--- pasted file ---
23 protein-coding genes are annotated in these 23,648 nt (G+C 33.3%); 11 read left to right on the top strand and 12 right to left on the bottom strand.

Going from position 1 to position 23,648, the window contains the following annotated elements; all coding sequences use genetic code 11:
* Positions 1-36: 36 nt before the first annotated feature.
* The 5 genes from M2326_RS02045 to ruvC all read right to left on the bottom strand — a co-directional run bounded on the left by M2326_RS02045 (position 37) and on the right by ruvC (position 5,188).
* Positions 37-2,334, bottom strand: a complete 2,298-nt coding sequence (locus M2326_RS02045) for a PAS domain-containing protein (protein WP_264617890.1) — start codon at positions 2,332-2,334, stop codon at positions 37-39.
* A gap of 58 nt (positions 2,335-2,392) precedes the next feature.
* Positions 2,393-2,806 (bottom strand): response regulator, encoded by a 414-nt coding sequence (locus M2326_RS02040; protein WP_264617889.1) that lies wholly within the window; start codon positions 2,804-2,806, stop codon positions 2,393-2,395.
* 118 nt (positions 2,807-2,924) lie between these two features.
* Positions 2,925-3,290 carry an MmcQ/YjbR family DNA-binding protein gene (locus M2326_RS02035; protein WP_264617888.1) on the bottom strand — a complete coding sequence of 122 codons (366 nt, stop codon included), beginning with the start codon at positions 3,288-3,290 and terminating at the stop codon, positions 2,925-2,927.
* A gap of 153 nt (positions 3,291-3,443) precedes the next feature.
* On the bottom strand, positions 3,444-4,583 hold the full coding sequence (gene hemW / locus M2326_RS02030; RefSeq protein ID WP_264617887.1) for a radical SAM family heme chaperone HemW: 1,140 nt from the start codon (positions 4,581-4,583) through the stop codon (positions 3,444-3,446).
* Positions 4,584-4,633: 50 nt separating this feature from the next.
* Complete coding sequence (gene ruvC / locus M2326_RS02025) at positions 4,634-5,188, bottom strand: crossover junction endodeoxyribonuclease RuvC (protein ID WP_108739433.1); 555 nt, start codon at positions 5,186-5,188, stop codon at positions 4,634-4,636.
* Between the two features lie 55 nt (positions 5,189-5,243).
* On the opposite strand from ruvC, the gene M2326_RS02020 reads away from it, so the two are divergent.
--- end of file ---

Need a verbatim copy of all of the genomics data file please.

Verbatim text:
23 protein-coding genes are annotated in these 23,648 nt (G+C 33.3%); 11 read left to right on the top strand and 12 right to left on the bottom strand.

Going from position 1 to position 23,648, the window contains the following annotated elements; all coding sequences use genetic code 11:
* Positions 1-36: 36 nt before the first annotated feature.
* The 5 genes from M2326_RS02045 to ruvC all read right to left on the bottom strand — a co-directional run bounded on the left by M2326_RS02045 (position 37) and on the right by ruvC (position 5,188).
* Positions 37-2,334, bottom strand: a complete 2,298-nt coding sequence (locus M2326_RS02045) for a PAS domain-containing protein (protein WP_264617890.1) — start codon at positions 2,332-2,334, stop codon at positions 37-39.
* A gap of 58 nt (positions 2,335-2,392) precedes the next feature.
* Positions 2,393-2,806 (bottom strand): response regulator, encoded by a 414-nt coding sequence (locus M2326_RS02040; protein WP_264617889.1) that lies wholly within the window; start codon positions 2,804-2,806, stop codon positions 2,393-2,395.
* 118 nt (positions 2,807-2,924) lie between these two features.
* Positions 2,925-3,290 carry an MmcQ/YjbR family DNA-binding protein gene (locus M2326_RS02035; protein WP_264617888.1) on the bottom strand — a complete coding sequence of 122 codons (366 nt, stop codon included), beginning with the start codon at positions 3,288-3,290 and terminating at the stop codon, positions 2,925-2,927.
* A gap of 153 nt (positions 3,291-3,443) precedes the next feature.
* On the bottom strand, positions 3,444-4,583 hold the full coding sequence (gene hemW / locus M2326_RS02030; RefSeq protein ID WP_264617887.1) for a radical SAM family heme chaperone HemW: 1,140 nt from the start codon (positions 4,581-4,583) through the stop codon (positions 3,444-3,446).
* Positions 4,584-4,633: 50 nt separating this feature from the next.
* Complete coding sequence (gene ruvC / locus M2326_RS02025) at positions 4,634-5,188, bottom strand: crossover junction endodeoxyribonuclease RuvC (protein ID WP_108739433.1); 555 nt, start codon at positions 5,186-5,188, stop codon at positions 4,634-4,636.
* Between the two features lie 55 nt (positions 5,189-5,243).
* On the opposite strand from ruvC, the gene M2326_RS02020 reads away from it, so the two are divergent.